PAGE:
Within the Divine Community of Elohyim, perfect Love is constantly flowing, not as something Elohyim does, but as Who He is. Perfect Love is the means through which the perfect Life that is Elohyim expresses Himself.

In seeking to live our lives within an atmosphere of authentic Christian community, we seek to find our way back to the freedom of Perfect Love fellowship we knew in the beginning. Freedom is simply the absence of fear, and Perfect Love always casts out fear⁶.

We seek both to give and receive a Love that expresses life, not death; faith, not fear; freedom, not bondage. We seek an environment where Utterance, Breath and Life are present as the senior Members of our community. Utterance, the Word, will be honoured, not as law but as Life. Life will be flowing abundantly, spilling over from one member to the next. Breath will always be evident, manifesting Himself without hindrance, for where the Spirit of the Lord is there is freedom. And over all Love will provide the measure and the balance in all things.

I will be the first to admit I have yet to find an ongoing expression of this Divine Community flowing deeply, widely and continuously in the Body of Christ on earth. Like many others, I have glimpsed it briefly, tasted it momentarily, and yearned for its manifestation in fullness. But I believe passionately it is within reach as we learn to yield, abandoning ourselves without reservation to the Spirit of God, who is the same Spirit who raised Christ from the dead. As we have found Life in the Spirit, so will the Spirit lead us, if we are willing to walk with Him, until we emerge as the expression of Divine Community on earth⁷.

What are your thoughts on ‘Christian community’?  Please join the discussion!

Part Three of Exploring Community to follow soon.

¹Rom. 12:5; Eph. 4:25

²Phl. 2:1; 1 John 1:3

³Eph. 3:1-19; Gal. 3:26-29

⁴John 17:22,23

⁵Gen. 3:15

⁶1 John 4:18, Col. 3:14

⁷Gal. 5:25

© Cheryl McGrath, Bread for the Bride, 2014   Copyright Notice: Permission is granted to freely reproduce any Bread for the Bride articles in emails or internet blogs, unaltered, and providing this copyright notice is included.     To permanently display an article on any static website please contact me for permission.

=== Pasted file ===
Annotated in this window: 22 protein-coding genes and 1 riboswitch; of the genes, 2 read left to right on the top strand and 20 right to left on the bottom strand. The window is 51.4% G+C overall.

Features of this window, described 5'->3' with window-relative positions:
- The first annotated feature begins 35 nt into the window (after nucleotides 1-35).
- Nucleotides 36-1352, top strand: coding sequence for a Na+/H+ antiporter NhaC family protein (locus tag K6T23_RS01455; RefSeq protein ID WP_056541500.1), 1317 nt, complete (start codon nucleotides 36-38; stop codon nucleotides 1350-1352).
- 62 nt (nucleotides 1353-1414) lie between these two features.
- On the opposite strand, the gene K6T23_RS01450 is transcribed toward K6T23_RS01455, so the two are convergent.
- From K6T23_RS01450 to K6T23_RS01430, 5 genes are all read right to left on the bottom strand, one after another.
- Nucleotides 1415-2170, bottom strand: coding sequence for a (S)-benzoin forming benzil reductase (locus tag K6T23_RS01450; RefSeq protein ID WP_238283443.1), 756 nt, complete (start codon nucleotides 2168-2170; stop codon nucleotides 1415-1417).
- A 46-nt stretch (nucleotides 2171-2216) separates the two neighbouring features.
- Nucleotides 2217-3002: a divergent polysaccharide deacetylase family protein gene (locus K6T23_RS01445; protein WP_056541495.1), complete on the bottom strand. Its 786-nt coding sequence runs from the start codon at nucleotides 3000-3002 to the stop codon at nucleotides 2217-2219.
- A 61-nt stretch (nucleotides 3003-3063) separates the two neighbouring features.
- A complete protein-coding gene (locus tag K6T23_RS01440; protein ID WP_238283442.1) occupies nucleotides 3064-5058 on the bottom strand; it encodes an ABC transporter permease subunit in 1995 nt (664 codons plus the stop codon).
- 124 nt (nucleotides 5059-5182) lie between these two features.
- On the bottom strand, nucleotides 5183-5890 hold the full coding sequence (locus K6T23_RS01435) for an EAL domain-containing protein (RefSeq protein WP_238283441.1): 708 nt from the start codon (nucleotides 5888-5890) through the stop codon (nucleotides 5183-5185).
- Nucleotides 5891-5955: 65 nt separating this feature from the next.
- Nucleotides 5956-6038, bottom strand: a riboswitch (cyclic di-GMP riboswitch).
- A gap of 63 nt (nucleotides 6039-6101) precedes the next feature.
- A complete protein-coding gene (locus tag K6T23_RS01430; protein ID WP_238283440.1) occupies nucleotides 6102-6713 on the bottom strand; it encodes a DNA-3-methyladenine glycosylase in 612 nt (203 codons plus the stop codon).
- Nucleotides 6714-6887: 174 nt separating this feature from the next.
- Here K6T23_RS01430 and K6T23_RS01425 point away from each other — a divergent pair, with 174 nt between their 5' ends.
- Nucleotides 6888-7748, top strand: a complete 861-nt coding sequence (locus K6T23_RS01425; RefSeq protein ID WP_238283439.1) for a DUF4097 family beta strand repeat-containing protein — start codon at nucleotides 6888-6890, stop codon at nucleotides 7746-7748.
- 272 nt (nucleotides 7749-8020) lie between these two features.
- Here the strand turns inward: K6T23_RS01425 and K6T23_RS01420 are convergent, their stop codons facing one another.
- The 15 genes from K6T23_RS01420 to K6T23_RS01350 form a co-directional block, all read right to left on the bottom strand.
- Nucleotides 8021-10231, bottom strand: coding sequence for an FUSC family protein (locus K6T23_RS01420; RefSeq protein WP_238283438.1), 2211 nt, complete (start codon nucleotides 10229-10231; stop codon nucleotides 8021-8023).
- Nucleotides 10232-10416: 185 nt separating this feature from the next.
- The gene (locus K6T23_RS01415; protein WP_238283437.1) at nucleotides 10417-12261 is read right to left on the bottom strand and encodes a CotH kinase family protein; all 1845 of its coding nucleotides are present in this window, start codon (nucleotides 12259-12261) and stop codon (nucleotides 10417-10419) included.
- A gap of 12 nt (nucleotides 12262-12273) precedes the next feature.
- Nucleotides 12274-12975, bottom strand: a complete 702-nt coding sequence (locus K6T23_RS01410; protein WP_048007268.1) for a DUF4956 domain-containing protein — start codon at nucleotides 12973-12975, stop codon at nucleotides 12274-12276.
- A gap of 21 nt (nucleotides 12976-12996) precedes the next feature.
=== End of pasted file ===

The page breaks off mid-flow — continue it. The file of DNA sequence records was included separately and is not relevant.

Exploring Community Part One: In the Beginning

community

In the beginning Elohyim¹, the One God who is True and who Lives, the God who is Three in One, the God besides whom there is no other god².

And this true, living God who is perfect Oneness is also a community of three divine personalities: the Father, divine Lifegiver; the Son, divine Utterance; and the Spirit, divine Breath. In the eternal community of Elohyim each Member is covenantally connected to the other two Members. Disunity, desire for dominion and conflict are unknown. Within this community of absolute love working through absolute authority, unbroken Oneness flows continuously between the Members in perfect fluidity of purpose, intention and will.

Somewhere in the boundless realms of everlasting, Elohyim God, the Three who are One, chose to express His great, unlimited love through the act of creation. Breath brooded in travailing devotion willing forth all that was in Elohyim’s mind; Utterance gave voice to Elohyim’s intention declaring “Let there be…..”, calling forth light from darkness, order from disorder, shape and form from nothingness; and Lifegiver sealed Elohyim’s purpose, which is always abundant Life, pouring Himself into all that was being created.

But even though Elohyim God saw all that was brought forth was good³, still He desired something more: a further expression of Himself beyond that which had been already created, a vessel with which to share His perfect community of Oneness.